More featuring Lennie Lower»

Lennie Lower was one of the most famous journalists in Australia during the 1930s and 1940s. He was a prolific writer of satirical vignettes (for a long time he wrote eight columns a week, plus other projects). These three articles below were reprinted in Here’s Another (1932).


It’s not a bit of use looking for gold if you don’t know where it is.

People are pegging out claims all over the place when they would be better employed pegging out the washing.

Gold is a metallic auriferous gold metal which is found in large or small single lumps, or linked together as is in gold watch-chains, or invisible, such as sovereigns.

Amateur prospectors must remember, however, that it is illegal to peg out a claim on a man’s stomach just because he has a gold watch-chain.

Alluvial gold is found in creek-beds, water-holes, drain-pipes, and various other places. It is found on mountains and in valleys, etcetera.

It is also not found in many of the above places. That is the catch.

The best way to tell gold is to pass the nugget around a crowded bar, and ask them if it’s gold.

If it comes back, it’s not gold.


The gold quest is still on. Countless unemployed are now working like mad, though still practically unemployed. We ask you, citizens, what do you know about gold? Echo answers, “Ask me?”

What do you know about quartz?

Quartz is what you get milk in.

What is a quartette? It is a pint and a half.

Gold is found in veins and seams. How vain it seems?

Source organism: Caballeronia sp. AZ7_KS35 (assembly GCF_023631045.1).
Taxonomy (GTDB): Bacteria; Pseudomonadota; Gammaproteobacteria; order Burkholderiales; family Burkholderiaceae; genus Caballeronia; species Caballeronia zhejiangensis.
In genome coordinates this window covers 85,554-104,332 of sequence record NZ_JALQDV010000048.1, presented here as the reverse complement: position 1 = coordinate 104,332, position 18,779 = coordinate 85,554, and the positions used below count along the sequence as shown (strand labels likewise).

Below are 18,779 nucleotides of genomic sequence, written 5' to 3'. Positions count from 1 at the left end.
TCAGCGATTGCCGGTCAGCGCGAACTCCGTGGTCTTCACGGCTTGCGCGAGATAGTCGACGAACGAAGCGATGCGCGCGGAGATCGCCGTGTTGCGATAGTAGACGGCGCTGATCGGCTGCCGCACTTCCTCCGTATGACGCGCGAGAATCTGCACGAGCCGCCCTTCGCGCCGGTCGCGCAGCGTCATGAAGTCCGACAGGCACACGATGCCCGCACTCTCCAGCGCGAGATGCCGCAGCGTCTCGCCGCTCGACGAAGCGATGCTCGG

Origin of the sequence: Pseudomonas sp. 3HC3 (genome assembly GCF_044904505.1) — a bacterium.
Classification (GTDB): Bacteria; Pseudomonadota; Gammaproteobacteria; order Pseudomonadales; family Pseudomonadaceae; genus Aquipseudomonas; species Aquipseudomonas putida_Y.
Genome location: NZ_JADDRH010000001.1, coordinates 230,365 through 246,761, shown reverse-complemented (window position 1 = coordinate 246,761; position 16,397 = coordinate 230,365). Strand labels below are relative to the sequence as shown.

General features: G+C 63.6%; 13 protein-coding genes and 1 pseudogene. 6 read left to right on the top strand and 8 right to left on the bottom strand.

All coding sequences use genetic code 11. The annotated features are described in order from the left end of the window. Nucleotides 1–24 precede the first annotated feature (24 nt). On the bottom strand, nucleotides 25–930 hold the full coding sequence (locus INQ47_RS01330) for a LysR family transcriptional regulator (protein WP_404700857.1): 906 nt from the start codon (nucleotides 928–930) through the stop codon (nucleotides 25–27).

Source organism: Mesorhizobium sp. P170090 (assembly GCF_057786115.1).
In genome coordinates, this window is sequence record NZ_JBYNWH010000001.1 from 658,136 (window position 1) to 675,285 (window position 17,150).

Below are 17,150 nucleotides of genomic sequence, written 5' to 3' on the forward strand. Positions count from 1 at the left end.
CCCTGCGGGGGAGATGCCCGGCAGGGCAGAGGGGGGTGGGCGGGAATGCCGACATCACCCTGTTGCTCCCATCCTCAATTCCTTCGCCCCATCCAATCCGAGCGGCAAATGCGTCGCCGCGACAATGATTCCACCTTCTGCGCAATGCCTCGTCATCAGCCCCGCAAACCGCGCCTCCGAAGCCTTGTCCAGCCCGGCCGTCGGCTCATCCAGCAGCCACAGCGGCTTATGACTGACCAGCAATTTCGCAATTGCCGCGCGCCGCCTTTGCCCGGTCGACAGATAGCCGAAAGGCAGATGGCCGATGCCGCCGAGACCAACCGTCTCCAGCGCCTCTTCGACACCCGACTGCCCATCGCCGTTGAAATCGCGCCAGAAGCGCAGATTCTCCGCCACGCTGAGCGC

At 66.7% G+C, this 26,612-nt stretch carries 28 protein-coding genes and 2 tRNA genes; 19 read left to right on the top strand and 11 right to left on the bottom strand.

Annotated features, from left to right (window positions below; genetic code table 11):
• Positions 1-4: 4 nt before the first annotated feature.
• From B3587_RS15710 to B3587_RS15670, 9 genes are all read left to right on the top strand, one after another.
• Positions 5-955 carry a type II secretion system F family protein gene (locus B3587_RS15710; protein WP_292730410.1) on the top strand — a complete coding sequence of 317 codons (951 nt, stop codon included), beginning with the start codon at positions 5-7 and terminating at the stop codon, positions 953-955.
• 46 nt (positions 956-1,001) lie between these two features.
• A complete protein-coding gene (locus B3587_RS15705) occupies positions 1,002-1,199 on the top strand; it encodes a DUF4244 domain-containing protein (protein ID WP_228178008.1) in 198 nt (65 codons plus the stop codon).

The unsuccessful prospector spends all his life tapping rocks. The successful prospector spends about three weeks rocking taps. After which he sets off for the desert once more.

Alluvial gold is usually dished from the start. From the cradle to the grave, so to speak. More trips are made from the cradle to the grave than from the cradle to the “Australia.”

Which reminds us of minny golf courses. There are too minny golf courses. Which also reminds us that very few golfing prospectors tell the hole truth.

Mines! Mines! What do we know about mines? Mine’s a beer!

My heavens, amigo (Spanish) if you had to fill up a certain amount of space like this, you would also do as we do.

We are stonkered for ideas. There comes a tide in the affairs of men when they rush to cover. When they go into nursing homes. When they discover that they have important business about 300 miles away. When they say, “You know damn well I don’t like baked rabbit!” and such harsh words.

One touch of Nature makes the whole world kin. Two touches, and you’ve got it suspicious.

Let us then away.


One of the brightest spots in our hitherto drab life is the abolition of the gold standard in favour of a note standard.

The British Government is merely following a procedure which we have advocated and put into practice for many months past.

Some of our notes have been classics.

DEAR SIR, – Owing to the present financial depression, we find ourself unable to meet your just demands immediately. However, we are expecting shortly a legacy from a wealthy relative in Fiji, and you may rest assured …

Then there was the other one which always worked. You simply pin the note on your door: “BACK IN TEN MINUTES.” You then go away for eleven years, and are never heard of again.


Sirs, – Your insulting message reached me this morning. Need I say that I was disgusted and annoyed? This is the fourth final notice I have had from you. Any more of this, and I shall be compelled to request you to send a man to cut off my gas supply.

This usually fixes things. Of course, there are faults in the system.

Yesterday we were presented with a note, “I.O.U. 5/-. Signed, L. W. Lower.” So we went back to the gold standard.

The whole thing is very involved. Mean to say, come home and find on kitchen table a note, “Waited up till 2 o’clock. Where have you been? Your dinner is in the oven.”

That sort of note is NOT negotiable.